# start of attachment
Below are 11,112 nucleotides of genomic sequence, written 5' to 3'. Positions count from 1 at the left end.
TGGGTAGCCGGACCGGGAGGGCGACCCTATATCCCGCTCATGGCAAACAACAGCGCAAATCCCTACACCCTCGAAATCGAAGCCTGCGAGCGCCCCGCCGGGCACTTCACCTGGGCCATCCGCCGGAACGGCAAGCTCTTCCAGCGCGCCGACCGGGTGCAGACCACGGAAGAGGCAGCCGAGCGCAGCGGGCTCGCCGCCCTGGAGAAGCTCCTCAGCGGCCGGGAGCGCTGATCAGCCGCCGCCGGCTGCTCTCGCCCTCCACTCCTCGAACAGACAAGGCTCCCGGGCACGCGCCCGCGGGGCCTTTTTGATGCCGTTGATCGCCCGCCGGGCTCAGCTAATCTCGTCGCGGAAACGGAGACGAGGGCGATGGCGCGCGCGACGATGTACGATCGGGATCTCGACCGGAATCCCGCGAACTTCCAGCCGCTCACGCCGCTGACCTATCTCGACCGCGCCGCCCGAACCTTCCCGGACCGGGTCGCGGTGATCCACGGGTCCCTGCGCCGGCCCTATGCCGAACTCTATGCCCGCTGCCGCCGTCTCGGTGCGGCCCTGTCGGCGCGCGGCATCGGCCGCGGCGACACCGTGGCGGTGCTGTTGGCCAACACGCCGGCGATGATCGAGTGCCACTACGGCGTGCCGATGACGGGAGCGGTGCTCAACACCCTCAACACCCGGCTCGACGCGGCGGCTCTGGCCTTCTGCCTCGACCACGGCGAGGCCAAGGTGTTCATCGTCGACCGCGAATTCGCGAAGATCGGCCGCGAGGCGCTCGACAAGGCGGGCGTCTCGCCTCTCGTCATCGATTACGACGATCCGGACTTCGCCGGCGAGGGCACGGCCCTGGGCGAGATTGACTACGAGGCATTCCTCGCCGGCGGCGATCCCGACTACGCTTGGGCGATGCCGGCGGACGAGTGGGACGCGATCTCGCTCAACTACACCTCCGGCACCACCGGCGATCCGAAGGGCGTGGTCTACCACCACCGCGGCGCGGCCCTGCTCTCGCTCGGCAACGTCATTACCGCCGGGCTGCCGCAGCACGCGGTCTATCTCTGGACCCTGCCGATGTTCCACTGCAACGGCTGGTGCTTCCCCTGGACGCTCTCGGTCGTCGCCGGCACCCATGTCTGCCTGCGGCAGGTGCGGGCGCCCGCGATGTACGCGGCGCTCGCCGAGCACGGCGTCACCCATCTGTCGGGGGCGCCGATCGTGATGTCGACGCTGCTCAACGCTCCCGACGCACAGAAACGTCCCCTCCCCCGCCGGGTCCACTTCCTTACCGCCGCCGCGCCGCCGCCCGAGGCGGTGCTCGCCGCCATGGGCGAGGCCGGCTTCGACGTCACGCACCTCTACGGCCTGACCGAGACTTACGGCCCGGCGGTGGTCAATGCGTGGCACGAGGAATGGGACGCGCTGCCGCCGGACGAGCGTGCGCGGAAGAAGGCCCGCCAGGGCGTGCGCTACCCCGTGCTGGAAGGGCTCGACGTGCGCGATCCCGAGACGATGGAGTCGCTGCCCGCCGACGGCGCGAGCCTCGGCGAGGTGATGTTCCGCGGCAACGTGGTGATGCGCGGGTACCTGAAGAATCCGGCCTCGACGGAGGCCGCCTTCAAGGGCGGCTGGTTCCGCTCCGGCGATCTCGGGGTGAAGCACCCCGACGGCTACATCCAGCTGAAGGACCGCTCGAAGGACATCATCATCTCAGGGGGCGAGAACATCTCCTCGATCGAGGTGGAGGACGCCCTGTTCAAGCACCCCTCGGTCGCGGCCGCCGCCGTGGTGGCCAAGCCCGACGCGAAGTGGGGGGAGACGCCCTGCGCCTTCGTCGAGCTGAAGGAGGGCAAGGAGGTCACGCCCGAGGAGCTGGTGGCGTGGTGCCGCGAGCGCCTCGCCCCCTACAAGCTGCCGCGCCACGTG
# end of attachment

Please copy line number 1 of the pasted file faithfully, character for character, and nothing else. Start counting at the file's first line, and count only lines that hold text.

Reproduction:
Below are 11,112 nucleotides of genomic sequence, written 5' to 3'. Positions count from 1 at the left end.